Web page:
Another football season has come and gone without a Texas Tech running back rushing for 1,000 yards. Not since Ricky Williams rushed for 1,582 yards in the 1998 season has Tech produced a thousand-yard rusher. But that doesn't mean the Red Raider ground game hasn't been productive.
In 2012, Tech's three-headed running back attack of Kenny Williams, Eric Stephens and SaDale Foster combined for 1,755 rushing yards and a 5.4 yards per carry average. That is a proficient ground attack embedded in one of the nation's most pass-heavy offenses.
Spearheading the Red Raider ground game was sophomore Kenny Williams. He rushed for 824 yards and averaged 5.8 yards per attempt. Williams filled the bill for a more powerful type of back than has been seen in Tech's offense in quite some time. He was a strong runner between the tackles, but also had just enough speed to get to the edge if not break runs for 60 yards plus. Williams did, however, have a long run of 47 yards.
Eric Stephens managed to return from a catastrophic knee injury suffered against Texas A&M in 2011. He rushed for 480 yards and 5.4 yards per carry. Stephens never quite returned to that earlier form, however. He did improve over the course of the season, but Stephens' lightning quickness of yore was not again in evidence. It is also true that Stephens did not become the team's featured back and so was never allowed to find the groove.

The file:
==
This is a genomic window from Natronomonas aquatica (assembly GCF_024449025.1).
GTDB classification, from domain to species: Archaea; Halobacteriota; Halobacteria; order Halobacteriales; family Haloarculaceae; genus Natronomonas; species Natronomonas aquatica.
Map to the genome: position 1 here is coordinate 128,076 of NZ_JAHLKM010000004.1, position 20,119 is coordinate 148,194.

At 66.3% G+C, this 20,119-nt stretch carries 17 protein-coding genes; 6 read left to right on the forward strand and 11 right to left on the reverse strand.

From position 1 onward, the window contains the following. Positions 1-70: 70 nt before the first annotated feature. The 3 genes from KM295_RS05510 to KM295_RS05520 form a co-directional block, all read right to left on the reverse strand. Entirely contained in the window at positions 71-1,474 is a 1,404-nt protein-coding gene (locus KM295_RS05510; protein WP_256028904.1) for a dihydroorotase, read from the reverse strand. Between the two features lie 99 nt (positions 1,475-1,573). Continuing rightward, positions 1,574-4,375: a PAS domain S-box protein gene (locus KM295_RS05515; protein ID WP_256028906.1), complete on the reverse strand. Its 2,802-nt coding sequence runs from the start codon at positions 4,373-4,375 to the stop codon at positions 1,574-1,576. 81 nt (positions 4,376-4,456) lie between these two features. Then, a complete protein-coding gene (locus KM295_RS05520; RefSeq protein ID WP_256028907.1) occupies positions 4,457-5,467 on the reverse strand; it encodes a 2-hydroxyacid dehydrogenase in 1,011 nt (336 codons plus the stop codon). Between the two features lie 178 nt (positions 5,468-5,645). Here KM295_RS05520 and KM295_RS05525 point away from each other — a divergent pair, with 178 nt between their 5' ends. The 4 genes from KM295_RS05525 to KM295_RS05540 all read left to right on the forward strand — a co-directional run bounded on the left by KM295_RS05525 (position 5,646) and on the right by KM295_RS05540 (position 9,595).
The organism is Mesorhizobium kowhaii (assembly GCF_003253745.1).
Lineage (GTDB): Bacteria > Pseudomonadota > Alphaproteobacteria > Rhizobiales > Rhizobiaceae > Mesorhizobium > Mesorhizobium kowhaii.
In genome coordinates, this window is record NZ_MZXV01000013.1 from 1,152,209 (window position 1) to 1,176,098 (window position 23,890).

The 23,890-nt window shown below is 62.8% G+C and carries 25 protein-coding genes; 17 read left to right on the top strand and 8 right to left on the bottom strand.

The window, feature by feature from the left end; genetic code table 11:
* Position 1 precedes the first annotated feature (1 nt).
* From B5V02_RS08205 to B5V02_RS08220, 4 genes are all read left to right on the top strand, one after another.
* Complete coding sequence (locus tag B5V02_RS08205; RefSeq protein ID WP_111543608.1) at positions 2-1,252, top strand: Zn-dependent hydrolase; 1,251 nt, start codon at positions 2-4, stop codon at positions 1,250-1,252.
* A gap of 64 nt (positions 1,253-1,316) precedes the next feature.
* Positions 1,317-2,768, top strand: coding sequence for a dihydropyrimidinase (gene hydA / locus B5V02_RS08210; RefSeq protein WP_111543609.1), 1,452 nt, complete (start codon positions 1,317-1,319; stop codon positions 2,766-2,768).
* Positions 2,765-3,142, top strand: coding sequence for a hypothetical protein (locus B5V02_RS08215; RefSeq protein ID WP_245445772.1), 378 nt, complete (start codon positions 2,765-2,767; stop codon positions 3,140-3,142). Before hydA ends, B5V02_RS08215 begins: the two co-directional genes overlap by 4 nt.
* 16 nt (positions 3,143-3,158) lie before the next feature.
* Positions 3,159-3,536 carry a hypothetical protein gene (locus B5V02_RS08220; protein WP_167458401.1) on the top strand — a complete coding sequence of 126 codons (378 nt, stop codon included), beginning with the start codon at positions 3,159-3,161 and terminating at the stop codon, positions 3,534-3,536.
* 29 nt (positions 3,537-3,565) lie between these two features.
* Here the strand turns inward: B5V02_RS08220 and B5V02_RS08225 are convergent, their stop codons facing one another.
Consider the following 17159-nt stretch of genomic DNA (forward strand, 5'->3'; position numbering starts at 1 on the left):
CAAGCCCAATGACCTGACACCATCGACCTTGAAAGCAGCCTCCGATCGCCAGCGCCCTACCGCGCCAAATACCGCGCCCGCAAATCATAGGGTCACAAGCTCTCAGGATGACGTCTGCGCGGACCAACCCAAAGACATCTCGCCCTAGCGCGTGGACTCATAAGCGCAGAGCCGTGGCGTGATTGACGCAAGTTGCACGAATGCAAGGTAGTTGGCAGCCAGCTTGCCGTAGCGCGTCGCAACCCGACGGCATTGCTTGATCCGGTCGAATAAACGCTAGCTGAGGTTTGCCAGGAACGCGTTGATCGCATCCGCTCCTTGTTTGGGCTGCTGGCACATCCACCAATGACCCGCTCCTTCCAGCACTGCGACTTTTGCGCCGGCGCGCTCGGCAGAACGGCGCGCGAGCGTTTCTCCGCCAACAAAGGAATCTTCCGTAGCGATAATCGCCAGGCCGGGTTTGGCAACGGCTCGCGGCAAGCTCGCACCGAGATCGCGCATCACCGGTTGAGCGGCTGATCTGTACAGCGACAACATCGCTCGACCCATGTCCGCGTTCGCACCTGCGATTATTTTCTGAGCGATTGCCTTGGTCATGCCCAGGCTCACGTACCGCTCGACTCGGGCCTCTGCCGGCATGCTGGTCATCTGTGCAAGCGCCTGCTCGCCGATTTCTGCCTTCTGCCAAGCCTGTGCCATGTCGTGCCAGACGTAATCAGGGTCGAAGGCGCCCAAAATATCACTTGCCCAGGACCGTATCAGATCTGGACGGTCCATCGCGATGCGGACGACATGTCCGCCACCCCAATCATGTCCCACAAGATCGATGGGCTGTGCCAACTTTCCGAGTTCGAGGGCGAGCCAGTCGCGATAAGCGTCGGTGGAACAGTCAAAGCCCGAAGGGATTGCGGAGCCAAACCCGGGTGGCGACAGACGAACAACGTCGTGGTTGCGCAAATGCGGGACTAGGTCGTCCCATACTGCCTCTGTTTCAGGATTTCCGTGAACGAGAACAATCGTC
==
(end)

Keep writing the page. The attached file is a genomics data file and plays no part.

SaDale Foster, a JUCO recruit who was expected to be little more than a return man, was a pleasant surprise. He averaged five yards per tote en route to 451 yards rushing. Foster also had the team's longest run of the season, a 53-yard touchdown burst against West Virginia. Foster was by no means a power back, but he exhibited a crafty running style, and was Tech's quickest and fastest back. As the Mountaineers discovered, Foster has the speed to take it to the house when he gets to the second level.
In recent years, passes to backs have been deemphasized in Tech's offense. Long gone are the days when Taurean Henderson was catching around 100 balls per season. In 2012, Williams, Foster and Stephens combined for a modest 50 receptions. All three were solid receivers, though. Williams had a few drops, but his hands improved markedly over his freshman campaign.
Pass protection was good for Tech in 2012, and the Red Raider backs performed well in this area. Williams, easily Tech's largest back, missed blocking assignments rarely, although he certainly was not perfect.
Fumbling had at times been an issue for both Stephens and Williams, but this problem did not crop up in 2012. Tech's backs did a good job with ball security.